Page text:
Prices may go up as salaries and materials increasingly cost more, even as demand remains tepid.
The so-called “world’s factory” may finally no longer be a source for products as cheap as they are today.
After a prolonged time of boosting demands by making production costs more competitive than its rivals, prices of “Made in China” goods could be on the verge of rising, even as global demand remains tepid.
Bloomberg reports that Chinese manufacturers are beginning to consider price hikes as a way to recoup lost margins, after prices and production costs appear to have hit a new floor. Manufacturers interviewed by Bloomberg at various Chinese trade fairs have expressed a uniform sentiment of seeking possibilities to increase their prices to make up for rising labor and material costs, sometimes in order to survive in their respective industries.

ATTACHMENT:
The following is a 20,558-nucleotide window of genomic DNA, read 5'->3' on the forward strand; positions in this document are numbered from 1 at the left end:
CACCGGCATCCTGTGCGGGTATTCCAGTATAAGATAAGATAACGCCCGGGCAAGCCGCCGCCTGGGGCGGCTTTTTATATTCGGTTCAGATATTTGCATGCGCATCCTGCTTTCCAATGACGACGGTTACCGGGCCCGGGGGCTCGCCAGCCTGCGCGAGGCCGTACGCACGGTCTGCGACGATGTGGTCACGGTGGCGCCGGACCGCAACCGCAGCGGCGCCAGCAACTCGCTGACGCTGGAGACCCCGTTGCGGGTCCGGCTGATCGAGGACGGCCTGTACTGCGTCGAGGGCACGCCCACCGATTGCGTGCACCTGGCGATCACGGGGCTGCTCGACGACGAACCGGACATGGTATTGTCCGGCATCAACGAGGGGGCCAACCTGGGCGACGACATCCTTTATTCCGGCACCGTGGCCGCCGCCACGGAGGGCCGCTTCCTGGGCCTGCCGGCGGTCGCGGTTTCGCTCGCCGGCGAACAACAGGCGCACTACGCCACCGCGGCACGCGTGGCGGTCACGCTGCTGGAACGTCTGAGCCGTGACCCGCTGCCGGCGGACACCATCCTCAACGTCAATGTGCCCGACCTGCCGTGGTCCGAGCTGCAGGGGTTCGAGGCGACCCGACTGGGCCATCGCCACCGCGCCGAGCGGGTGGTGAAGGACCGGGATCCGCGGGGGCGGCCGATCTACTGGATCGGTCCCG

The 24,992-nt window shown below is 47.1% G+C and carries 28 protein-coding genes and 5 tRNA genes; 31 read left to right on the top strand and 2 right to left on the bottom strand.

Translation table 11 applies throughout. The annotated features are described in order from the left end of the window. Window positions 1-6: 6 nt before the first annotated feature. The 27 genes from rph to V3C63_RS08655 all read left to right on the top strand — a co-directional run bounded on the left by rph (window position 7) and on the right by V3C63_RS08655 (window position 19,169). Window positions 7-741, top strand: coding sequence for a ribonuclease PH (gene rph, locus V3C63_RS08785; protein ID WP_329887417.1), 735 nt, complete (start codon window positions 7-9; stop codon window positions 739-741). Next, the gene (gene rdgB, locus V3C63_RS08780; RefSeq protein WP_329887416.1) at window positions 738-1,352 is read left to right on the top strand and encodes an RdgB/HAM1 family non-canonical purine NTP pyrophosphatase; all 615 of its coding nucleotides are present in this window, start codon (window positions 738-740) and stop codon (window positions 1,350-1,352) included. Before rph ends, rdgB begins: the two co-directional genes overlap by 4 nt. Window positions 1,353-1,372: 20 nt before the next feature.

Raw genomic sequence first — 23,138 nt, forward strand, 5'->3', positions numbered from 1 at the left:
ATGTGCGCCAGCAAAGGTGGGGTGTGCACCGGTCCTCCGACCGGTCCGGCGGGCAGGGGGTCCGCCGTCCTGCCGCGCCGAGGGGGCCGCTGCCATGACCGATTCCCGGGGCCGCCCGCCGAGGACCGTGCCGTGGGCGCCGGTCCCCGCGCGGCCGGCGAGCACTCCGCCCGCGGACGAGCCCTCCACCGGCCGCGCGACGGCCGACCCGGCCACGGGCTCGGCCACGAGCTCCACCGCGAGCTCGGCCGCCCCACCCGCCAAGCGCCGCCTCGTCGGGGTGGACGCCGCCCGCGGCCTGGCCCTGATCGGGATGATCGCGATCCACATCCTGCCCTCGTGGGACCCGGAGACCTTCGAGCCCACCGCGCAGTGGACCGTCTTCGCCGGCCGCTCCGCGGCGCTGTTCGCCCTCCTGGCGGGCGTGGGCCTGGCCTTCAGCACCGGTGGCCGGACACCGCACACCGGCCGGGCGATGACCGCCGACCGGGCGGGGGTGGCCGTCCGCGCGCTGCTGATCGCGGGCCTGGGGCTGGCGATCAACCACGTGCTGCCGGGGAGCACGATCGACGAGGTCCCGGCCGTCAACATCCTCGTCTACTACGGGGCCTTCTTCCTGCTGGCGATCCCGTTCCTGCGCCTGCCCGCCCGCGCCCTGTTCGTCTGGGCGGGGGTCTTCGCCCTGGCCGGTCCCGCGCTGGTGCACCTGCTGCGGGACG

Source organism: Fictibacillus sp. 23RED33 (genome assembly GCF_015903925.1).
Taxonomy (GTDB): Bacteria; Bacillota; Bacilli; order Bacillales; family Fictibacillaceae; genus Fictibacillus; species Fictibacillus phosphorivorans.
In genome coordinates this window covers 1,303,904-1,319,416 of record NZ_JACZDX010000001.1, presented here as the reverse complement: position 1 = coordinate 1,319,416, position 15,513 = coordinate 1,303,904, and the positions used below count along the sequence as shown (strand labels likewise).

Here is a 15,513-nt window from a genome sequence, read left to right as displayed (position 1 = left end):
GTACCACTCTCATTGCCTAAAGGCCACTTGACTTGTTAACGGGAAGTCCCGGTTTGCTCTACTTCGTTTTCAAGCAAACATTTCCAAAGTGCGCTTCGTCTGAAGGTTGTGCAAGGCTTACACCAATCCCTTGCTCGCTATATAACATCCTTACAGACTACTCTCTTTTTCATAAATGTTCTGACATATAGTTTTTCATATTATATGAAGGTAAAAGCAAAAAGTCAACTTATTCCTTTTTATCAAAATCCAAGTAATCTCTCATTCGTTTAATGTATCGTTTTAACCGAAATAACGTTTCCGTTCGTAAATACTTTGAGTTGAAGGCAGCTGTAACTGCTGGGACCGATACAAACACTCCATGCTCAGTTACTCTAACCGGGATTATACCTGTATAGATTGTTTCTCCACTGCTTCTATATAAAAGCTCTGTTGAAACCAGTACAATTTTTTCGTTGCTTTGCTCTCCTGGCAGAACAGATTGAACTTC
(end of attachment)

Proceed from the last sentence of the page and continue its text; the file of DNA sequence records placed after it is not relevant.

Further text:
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The anticipated price hike by Chinese exporters could affect economies importing a large amount of goods from the country, ranging from Australia, where 23% of all imports are from China, to Japan, which imports a quarter of all its imported goods from China. But whether this move would fuel inflation in the global economy, which has been running slow in recent years, remains to be seen.